I was following along Mark Thomson's Modern Particle Physics, and got stuck on this book's derivation of Fermi's Golden Rule (On page 53):

"... If there are d$n$ accessible final states in the energy range $E_f \rightarrow E_f +dE_f$, then the total transition rate $\Gamma_{fi}$ is given by \begin{equation} \Gamma_{fi} = 2\pi \int|T_{fi}|^2 \frac{dn}{dE_f} \lim_{T\rightarrow \infty} \left\{ \frac{1}{T} \int_{-\frac{T}{2}}^{-\frac{T}{2}} e^{i(E_f - E_i)t} \delta(E_f-E_i) dt \right\}dE_f \tag{A}. \end{equation} The delta-function in the integral implies that $E_f=E_i$ and therefore $(\text{A})$ can be written \begin{equation} \Gamma_{fi} = 2\pi \int|T_{fi}|^2 \frac{dn}{dE_f} \delta(E_f-E_i) \lim_{T\rightarrow \infty} \left\{ \frac{1}{T} \int_{-\frac{T}{2}}^{-\frac{T}{2}} dt \right\}dE_f \tag{B}. \end{equation} ... (and so on) "

Based on the explanation between the steps, I don't understand why $E_f$ and $E_i$ should be the same. I do know that in order for $E_f$ to be the same as $E_i$, the Dirac-delta functions supposed to be integrated with the exponent, but this is not the case. Any explanation for this would be appreciated.

  • $\begingroup$ Are you asking why $E_f$ is set equal to $E_i$ in the $t$-integral, despite it not being integrated over? $\endgroup$ Dec 1 '20 at 9:53
  • $\begingroup$ @NiharKarve yes, that's what am i wondering $\endgroup$ Dec 1 '20 at 10:14
  • $\begingroup$ FWIW, the Fermi Golden rule is derived in my Phys.SE answer here. $\endgroup$
    – Qmechanic
    Dec 1 '20 at 10:29

This is just an application of the rule \begin{align} \int dx\;f(x)g(x) \delta(x-y) = f(y)g(y) &= f(y)\int dx\; g(x)\delta(x-y)\\ &= \int dx\; f(y)g(x) \delta(x-y) \end{align} where we have used the definition of the delta function. Intuitively the Dirac delta is zero except where its argument vanishes, so the value $f$ only matters at that point, so we can make the substitution and get the same answer.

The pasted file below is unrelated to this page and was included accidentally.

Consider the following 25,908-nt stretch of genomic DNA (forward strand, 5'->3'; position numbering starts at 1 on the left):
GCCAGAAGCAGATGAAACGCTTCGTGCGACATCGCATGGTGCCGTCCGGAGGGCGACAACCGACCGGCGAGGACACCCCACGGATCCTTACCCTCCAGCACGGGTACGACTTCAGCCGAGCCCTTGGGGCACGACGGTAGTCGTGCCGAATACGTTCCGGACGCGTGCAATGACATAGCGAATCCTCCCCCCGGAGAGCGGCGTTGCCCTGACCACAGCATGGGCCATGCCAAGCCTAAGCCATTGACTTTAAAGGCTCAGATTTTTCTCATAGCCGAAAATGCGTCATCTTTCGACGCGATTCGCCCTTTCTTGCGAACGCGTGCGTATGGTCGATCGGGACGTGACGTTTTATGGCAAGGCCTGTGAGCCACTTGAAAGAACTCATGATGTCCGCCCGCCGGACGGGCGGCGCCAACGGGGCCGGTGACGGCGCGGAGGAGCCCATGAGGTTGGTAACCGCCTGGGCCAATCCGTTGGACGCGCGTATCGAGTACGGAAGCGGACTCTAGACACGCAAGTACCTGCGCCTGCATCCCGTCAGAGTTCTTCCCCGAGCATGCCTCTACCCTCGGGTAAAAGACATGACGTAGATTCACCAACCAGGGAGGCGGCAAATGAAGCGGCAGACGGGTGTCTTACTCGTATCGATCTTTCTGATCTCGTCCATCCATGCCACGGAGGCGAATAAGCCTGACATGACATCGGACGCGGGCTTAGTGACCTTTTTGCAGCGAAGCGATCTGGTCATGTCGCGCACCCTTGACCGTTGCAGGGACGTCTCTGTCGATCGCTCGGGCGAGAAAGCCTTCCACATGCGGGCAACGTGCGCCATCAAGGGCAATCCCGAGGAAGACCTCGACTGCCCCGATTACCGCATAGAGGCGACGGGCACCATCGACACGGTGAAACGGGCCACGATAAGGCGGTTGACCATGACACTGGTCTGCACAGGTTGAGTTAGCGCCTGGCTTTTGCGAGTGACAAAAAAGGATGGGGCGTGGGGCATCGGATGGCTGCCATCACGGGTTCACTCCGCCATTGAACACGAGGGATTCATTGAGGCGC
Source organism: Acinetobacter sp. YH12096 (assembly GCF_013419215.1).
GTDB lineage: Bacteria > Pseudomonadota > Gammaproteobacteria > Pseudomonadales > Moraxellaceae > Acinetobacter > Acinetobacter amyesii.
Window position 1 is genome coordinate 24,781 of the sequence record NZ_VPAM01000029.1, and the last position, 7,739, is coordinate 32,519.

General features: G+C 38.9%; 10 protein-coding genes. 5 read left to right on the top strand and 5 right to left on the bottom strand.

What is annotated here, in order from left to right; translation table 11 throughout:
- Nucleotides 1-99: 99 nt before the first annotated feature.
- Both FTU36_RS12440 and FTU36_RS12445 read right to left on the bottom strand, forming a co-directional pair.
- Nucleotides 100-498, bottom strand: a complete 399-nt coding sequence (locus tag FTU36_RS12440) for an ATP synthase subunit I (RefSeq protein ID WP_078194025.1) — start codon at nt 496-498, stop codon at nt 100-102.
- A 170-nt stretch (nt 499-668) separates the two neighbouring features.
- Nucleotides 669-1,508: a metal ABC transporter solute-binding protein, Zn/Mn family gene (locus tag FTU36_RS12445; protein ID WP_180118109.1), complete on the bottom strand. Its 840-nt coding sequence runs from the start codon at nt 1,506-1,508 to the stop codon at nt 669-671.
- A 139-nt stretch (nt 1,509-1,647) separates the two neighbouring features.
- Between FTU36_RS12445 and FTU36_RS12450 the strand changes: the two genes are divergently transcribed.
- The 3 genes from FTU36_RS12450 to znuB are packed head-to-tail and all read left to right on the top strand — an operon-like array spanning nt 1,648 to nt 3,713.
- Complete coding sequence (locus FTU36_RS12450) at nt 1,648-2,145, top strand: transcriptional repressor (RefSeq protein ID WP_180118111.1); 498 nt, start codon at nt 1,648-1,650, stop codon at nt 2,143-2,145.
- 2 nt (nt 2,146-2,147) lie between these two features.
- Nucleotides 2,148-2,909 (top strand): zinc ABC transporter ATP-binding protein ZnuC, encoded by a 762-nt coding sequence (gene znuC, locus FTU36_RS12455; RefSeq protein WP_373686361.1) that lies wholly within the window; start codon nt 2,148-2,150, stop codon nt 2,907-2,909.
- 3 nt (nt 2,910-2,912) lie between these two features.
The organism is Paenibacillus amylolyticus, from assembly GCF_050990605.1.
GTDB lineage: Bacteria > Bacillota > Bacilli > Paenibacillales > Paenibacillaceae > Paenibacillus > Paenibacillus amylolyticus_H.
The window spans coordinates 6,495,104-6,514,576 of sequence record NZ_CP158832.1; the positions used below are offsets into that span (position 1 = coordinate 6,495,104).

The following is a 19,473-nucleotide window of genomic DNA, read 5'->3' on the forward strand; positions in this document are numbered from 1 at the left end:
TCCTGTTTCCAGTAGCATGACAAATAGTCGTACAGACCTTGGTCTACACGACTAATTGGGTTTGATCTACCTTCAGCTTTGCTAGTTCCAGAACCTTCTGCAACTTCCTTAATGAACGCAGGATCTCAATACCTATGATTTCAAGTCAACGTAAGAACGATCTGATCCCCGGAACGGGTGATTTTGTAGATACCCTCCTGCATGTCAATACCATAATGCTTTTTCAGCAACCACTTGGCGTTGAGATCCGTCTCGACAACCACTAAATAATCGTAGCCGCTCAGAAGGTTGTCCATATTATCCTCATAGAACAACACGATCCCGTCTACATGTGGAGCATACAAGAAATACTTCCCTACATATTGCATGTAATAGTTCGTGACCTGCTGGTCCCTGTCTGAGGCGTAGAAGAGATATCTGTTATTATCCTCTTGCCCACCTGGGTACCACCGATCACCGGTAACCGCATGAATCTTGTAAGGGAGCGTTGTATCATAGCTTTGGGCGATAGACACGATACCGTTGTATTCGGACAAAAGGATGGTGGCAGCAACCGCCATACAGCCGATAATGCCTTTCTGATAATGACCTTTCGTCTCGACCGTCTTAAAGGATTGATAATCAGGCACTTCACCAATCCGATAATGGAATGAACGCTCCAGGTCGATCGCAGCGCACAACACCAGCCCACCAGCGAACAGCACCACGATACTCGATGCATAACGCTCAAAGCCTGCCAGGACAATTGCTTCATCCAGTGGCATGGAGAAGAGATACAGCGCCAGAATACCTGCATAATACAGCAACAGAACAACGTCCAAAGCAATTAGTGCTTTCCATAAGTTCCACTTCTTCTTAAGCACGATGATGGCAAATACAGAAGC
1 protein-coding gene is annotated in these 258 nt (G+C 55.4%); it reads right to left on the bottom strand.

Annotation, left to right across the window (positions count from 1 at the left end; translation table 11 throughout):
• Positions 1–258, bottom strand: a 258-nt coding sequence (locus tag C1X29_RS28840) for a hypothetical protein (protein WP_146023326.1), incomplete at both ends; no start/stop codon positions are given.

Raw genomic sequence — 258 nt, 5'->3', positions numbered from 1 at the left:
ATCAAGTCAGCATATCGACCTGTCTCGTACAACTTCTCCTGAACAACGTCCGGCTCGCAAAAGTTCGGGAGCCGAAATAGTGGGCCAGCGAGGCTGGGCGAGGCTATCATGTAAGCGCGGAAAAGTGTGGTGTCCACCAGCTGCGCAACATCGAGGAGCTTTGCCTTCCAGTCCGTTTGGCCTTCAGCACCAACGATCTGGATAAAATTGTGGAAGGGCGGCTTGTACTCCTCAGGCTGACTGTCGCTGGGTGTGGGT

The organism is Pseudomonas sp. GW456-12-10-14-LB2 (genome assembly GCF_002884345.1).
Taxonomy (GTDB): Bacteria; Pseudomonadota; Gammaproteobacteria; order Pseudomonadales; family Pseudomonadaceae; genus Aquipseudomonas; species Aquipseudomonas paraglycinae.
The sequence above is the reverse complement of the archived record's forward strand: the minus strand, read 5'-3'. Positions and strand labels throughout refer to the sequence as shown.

Here $f$ is the seemingly complicated function $$ f(E_f) = \lim_{T\rightarrow\infty}\frac{1}{T}\int_{-T/2}^{T/2} dt \;e^{\imath (E_f-E_i) t} $$ and $$ g(E_f) = |T_{if}|^2 \frac{d n}{dE_f} $$

  • $\begingroup$ Just wanna make sure, do you mean $f(E_f)$, $g(E_f)$, and $E_f-E_i$ on the exponent part in $f(E)$? $\endgroup$ Dec 1 '20 at 12:04
  • $\begingroup$ @Andrijauhari yes. I will edit to be clearer $\endgroup$ Dec 1 '20 at 12:13

I think this can be quickly resolved with a reference to the wikipedia page on the dirac delta:

Approach 1) as T goes to infinity, the integral becomes delta of the energy difference, so there may be a square of dirac deltas which is the same as a dirac delta. However, I'm not sure why the division by T can be absorbed in the dirac delta... As commented below, this is physically unreasonable.

Approach 2): The answer is easier than possibility 1 - the definition of the Dirac delta means that the argument, here $E_i-E_f$, is zero. This is used to set the argument of the exponential to zero.

Approach 2 seems to be what was used here. Reviewing the wikipedia page on the Dirac delta might help you get a handle on why it is this way.

  • $\begingroup$ The square of deltas is ill-defined. But it could be that the first delta should not be there and then comes in as a consequence of the math as you explained. $\endgroup$
    – Cream
    Dec 1 '20 at 10:28
  • $\begingroup$ While I agree that the square of deltas is ill-defined, I think that most physicists would just square the definition involving infinity if the argument is 0 and 0 otherwise by squaring the components in this piecewise-defined definition. In that case, there is a good chance that the author (as a member of "most physicists") would use that the square of a dirac delta is the same dirac delta. As such, I made such an assumption in my answer. $\endgroup$
    – PrawwarP
    Dec 1 '20 at 10:36
  • 2
    $\begingroup$ I know that Physicists always like to be mathematically sloppy (after all, I am one myself), but this is not one such case. A squared dirac delta almost certainly means that there has been an error in the computation as it would imply a physically infinite result. Written in physics style: $\int dx \delta(x) \delta(x) = \delta(0) = \infty$. $\endgroup$
    – Cream
    Dec 1 '20 at 10:45
  • $\begingroup$ Thanks, I never thought of the square like that. $\endgroup$
    – PrawwarP
    Dec 1 '20 at 10:54
  • $\begingroup$ @PrawwarP Thank you so much, Approach 2 is what I'm trying to convince to myself. I'd love to vote your answer, but I'm still new here, so I can't. $\endgroup$ Dec 1 '20 at 12:02

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